1: Restricting the enemy pieces

2: Create breathing space for your pieces!

3: The clash between pawn formations

4: The rook pawn - an underrated fighter

5: Techniques in the fight for an open file

6: Some aspects of piece exchanges

7: Working with the king

8: Developing and activating pieces

9: Along the diagonals

10: Other methods

11: Practical exercises.

Fazit: "45 Practical Methods to Gain the Upper Hand in Chess" dürfte auf dem deutschen Markt eher die Schachfreundinnen und Schachfreunde ansprechen, für die Deutsch nicht die Muttersprache ist und die Englisch bevorzugen. Für sie bietet sich nun also die Gelegenheit, ein in der Schachwelt anerkanntes Buch in englischer Sprache zu erhalten.

Mit freundlicher Genehmigung

Uwe Bekemann, Deutscher Fernschachbund

September 2013

Rezension M Rieger 2013/09 im PDF-FORMAT

When I first saw this book I’d been thinking: “Well, sounds similar to an old book which I read

already many years ago.” – And indeed when I opened the book somewhere on the first few pages they wrote: “Translated from Techniken des Positionsspiels im Schach [ ... ] 2005/2008”. It was great news that they finally translated this work since it was one of the most important books after I finished my basic study of positional chess. So I’m more than happy to share my knowledge about this book with you as well as showing you what’s new in this updated and revised version!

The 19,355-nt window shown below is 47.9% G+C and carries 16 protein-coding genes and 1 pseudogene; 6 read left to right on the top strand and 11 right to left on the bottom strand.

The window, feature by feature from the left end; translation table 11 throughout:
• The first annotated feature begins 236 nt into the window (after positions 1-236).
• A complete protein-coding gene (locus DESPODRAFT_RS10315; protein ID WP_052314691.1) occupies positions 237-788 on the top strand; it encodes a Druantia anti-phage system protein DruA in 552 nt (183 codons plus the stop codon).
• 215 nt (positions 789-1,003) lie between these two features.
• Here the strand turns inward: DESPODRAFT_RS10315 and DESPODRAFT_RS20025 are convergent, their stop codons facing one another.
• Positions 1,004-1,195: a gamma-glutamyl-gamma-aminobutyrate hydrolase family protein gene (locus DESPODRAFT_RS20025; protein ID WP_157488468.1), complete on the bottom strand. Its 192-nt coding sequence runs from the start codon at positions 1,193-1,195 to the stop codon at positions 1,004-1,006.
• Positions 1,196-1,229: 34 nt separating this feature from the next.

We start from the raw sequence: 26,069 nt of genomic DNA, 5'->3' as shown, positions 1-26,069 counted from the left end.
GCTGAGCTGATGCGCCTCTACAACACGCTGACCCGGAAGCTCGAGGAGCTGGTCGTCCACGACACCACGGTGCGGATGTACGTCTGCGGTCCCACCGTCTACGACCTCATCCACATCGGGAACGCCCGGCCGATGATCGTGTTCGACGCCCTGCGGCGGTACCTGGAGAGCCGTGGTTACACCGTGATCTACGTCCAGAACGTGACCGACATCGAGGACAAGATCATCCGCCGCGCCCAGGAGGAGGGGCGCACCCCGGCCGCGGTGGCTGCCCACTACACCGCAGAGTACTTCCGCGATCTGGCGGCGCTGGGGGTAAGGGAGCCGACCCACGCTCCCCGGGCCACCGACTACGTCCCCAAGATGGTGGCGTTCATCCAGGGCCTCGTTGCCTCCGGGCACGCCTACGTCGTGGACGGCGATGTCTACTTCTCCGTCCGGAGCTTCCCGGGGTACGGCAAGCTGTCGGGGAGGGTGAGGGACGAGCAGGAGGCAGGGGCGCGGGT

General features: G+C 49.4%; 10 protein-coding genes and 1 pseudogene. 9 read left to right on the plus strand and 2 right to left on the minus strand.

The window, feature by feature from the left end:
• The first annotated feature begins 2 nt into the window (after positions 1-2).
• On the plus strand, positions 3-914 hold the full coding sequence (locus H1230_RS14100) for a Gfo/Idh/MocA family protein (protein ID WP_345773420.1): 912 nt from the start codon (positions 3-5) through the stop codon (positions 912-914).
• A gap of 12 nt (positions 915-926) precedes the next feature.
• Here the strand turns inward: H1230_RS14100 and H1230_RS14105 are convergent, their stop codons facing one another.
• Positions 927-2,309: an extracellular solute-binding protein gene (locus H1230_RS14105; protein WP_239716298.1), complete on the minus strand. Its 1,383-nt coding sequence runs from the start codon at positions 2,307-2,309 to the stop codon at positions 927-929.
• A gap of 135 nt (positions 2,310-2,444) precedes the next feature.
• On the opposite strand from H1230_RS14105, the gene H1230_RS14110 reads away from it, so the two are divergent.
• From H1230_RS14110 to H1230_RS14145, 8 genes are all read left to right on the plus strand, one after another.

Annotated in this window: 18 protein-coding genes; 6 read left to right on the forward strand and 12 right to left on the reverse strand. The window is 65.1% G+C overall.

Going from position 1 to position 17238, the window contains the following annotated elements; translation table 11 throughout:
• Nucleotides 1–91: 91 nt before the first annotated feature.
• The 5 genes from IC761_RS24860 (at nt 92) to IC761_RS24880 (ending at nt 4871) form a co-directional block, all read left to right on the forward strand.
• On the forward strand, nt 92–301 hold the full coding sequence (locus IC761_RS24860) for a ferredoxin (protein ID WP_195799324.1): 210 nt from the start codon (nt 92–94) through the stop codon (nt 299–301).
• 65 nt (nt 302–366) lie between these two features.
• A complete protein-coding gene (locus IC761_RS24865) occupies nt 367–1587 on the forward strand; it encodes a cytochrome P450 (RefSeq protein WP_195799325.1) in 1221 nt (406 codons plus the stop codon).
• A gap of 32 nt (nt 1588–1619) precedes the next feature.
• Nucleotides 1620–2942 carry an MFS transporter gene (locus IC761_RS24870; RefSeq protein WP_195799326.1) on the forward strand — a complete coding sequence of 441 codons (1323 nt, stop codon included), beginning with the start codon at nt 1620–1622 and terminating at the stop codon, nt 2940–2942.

First of all, this book is dedicated to positional chess, as the title indicates. But more so it is an extension to your basic knowledge, which you gathered in other famous chess books, by providing additional motifs and ideas, 45 to be count, structured by theme (piece play, pawn play) and displayed by some old games (some may call them classic).

“45 practical methods to gain the upper hand in chess” fits quite well, since playing positional chess means to be creative when it comes to restriction, pawn play, control over a file and so on. I would like to mention some of those techniques in the book here in this very review, so you get some appetite for more.

But before I start, let me point out something about this edition. It has been rearranged, so that the different motifs are gathered under one general theme such as pawn play or piece play. Additionally some exercises were added, drawn from “superfluous” examples.